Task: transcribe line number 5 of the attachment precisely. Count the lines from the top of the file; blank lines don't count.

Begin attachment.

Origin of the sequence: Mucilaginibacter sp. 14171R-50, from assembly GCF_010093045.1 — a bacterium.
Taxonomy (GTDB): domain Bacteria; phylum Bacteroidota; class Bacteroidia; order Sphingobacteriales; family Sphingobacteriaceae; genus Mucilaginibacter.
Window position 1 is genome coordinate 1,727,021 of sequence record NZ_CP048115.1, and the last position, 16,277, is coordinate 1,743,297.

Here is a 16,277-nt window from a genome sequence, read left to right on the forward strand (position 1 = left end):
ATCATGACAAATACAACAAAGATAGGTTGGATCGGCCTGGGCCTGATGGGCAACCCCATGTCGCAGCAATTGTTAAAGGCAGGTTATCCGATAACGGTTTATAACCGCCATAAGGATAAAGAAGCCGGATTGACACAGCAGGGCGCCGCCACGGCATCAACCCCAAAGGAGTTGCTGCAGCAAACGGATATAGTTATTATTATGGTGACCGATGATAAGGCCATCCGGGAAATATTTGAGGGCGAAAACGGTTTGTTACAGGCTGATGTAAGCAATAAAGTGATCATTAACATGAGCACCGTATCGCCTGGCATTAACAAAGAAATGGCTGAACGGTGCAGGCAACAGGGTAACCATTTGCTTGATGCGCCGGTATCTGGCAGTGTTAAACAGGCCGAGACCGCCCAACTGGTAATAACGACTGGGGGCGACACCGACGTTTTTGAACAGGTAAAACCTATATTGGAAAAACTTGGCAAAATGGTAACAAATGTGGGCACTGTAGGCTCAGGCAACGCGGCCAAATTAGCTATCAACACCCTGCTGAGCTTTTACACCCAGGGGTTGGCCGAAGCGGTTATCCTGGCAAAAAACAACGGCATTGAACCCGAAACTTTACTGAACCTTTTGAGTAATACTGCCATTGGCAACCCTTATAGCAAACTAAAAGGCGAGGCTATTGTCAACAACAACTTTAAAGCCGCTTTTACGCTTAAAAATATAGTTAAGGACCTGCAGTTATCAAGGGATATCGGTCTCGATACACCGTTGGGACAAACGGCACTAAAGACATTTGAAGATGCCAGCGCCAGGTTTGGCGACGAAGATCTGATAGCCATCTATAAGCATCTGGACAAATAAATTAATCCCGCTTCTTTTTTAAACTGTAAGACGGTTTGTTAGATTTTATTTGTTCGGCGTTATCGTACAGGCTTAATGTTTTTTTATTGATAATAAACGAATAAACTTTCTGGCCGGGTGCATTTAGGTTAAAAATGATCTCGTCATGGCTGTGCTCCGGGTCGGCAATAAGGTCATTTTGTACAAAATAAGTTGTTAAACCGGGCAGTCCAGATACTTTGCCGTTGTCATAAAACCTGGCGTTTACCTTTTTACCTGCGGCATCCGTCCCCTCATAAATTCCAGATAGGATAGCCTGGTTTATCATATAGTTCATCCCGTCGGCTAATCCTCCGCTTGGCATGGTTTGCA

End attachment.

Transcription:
ATCATGACAAATACAACAAAGATAGGTTGGATCGGCCTGGGCCTGATGGGCAACCCCATGTCGCAGCAATTGTTAAAGGCAGGTTATCCGATAACGGTTTATAACCGCCATAAGGATAAAGAAGCCGGATTGACACAGCAGGGCGCCGCCACGGCATCAACCCCAAAGGAGTTGCTGCAGCAAACGGATATAGTTATTATTATGGTGACCGATGATAAGGCCATCCGGGAAATATTTGAGGGCGAAAACGGTTTGTTACAGGCTGATGTAAGCAATAAAGTGATCATTAACATGAGCACCGTATCGCCTGGCATTAACAAAGAAATGGCTGAACGGTGCAGGCAACAGGGTAACCATTTGCTTGATGCGCCGGTATCTGGCAGTGTTAAACAGGCCGAGACCGCCCAACTGGTAATAACGACTGGGGGCGACACCGACGTTTTTGAACAGGTAAAACCTATATTGGAAAAACTTGGCAAAATGGTAACAAATGTGGGCACTGTAGGCTCAGGCAACGCGGCCAAATTAGCTATCAACACCCTGCTGAGCTTTTACACCCAGGGGTTGGCCGAAGCGGTTATCCTGGCAAAAAACAACGGCATTGAACCCGAAACTTTACTGAACCTTTTGAGTAATACTGCCATTGGCAACCCTTATAGCAAACTAAAAGGCGAGGCTATTGTCAACAACAACTTTAAAGCCGCTTTTACGCTTAAAAATATAGTTAAGGACCTGCAGTTATCAAGGGATATCGGTCTCGATACACCGTTGGGACAAACGGCACTAAAGACATTTGAAGATGCCAGCGCCAGGTTTGGCGACGAAGATCTGATAGCCATCTATAAGCATCTGGACAAATAAATTAATCCCGCTTCTTTTTTAAACTGTAAGACGGTTTGTTAGATTTTATTTGTTCGGCGTTATCGTACAGGCTTAATGTTTTTTTATTGATAATAAACGAATAAACTTTCTGGCCGGGTGCATTTAGGTTAAAAATGATCTCGTCATGGCTGTGCTCCGGGTCGGCAATAAGGTCATTTTGTACAAAATAAGTTGTTAAACCGGGCAGTCCAGATACTTTGCCGTTGTCATAAAACCTGGCGTTTACCTTTTTACCTGCGGCATCCGTCCCCTCATAAATTCCAGATAGGATAGCCTGGTTTATCATATAGTTCATCCCGTCGGCTAATCCTCCGCTTGGCATGGTTTGCA